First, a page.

Food and farming: an economic powerhouse

25 November 2014

This government has focused relentlessly on improving Britain’s international competitiveness and the food and farming industry, which employs one in eight workers and is a powerhouse of the economy, is central to our progress. From field to fork, the food chain is worth £100 billion.

Like all businesses, food and farming companies are benefiting from what we have done to fix the economy. We’ve brought the public finances under control while helping business with reforms like cutting corporation tax, which from next April will drop to 20 per cent.

Our plan is showing results. The economy is growing at 3 per cent and has passed its 2008 pre-recession peak. We have risen up the league for international competitiveness as measured by the World Economic Forum, from 13 to 9 since 2010.

Nowhere in Europe is better placed than we are to raise our eyes to the wider world, to compete with – and learn from – countries like China, India, Brazil and Singapore.

I want our food and farming to lead the world and the government has been helping by signing international agreements to open some 600 markets since 2010.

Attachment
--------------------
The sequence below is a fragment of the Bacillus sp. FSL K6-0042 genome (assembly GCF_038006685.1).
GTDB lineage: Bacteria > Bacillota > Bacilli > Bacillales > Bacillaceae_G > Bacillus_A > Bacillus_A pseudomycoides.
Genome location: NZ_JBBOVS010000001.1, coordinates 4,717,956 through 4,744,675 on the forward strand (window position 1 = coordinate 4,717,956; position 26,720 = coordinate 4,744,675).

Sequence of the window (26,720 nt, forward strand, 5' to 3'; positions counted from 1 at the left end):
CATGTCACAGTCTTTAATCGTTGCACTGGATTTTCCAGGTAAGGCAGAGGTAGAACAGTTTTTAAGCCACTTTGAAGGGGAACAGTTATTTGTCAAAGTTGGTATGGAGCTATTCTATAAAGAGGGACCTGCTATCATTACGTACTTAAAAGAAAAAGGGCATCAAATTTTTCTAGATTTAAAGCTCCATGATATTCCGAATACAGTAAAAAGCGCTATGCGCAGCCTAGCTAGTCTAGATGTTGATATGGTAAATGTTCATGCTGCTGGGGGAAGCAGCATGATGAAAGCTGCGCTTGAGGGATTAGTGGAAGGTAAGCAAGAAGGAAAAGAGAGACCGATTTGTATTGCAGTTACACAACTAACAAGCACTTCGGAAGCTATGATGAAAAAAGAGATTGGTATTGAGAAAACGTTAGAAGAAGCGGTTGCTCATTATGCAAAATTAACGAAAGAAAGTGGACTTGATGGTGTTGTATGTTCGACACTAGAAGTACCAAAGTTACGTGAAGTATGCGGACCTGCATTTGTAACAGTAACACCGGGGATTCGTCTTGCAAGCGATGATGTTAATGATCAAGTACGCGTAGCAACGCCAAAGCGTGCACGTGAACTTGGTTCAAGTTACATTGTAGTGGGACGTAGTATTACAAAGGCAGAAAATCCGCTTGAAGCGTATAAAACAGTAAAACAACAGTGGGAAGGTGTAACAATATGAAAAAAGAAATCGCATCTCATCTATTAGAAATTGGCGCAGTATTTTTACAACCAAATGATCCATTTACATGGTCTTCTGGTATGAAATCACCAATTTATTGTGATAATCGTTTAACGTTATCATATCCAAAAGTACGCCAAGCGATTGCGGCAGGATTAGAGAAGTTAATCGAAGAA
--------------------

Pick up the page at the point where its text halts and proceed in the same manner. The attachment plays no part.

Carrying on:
It is an exciting industry that can attract the brightest young people, it is not just hairnets and muddy boots. But food and farming is also one of our most heavily regulated industries, with thousands of rules covering everything from safety to the environment. We need to ask in a clear-headed way which of them are damaging competitiveness while doing little for the environment, the consumer or anyone else.

Earlier this month I was making the case for reform with the new Commissioners in Brussels, where 80 per cent of environmental laws come from, not to mention the thicket of rules growing out of the Common Agricultural Policy.

We can help, but the industry itself is taking the lead.

Many of our farmers are already world-beaters. We grow wheat more competitively than the Canadian prairies, while technological advances mean that even in November we can buy delicious home-grown strawberries.

I’m confident that all things being equal, British food is a world-beater; it is our job to make reforms to power it forward, not hold it back.

Elizabeth Truss is Secretary of State for Environment, Food and Rural Affairs

Article taken from the brochure of Reform’s 2014 Chairman’s Dinner.

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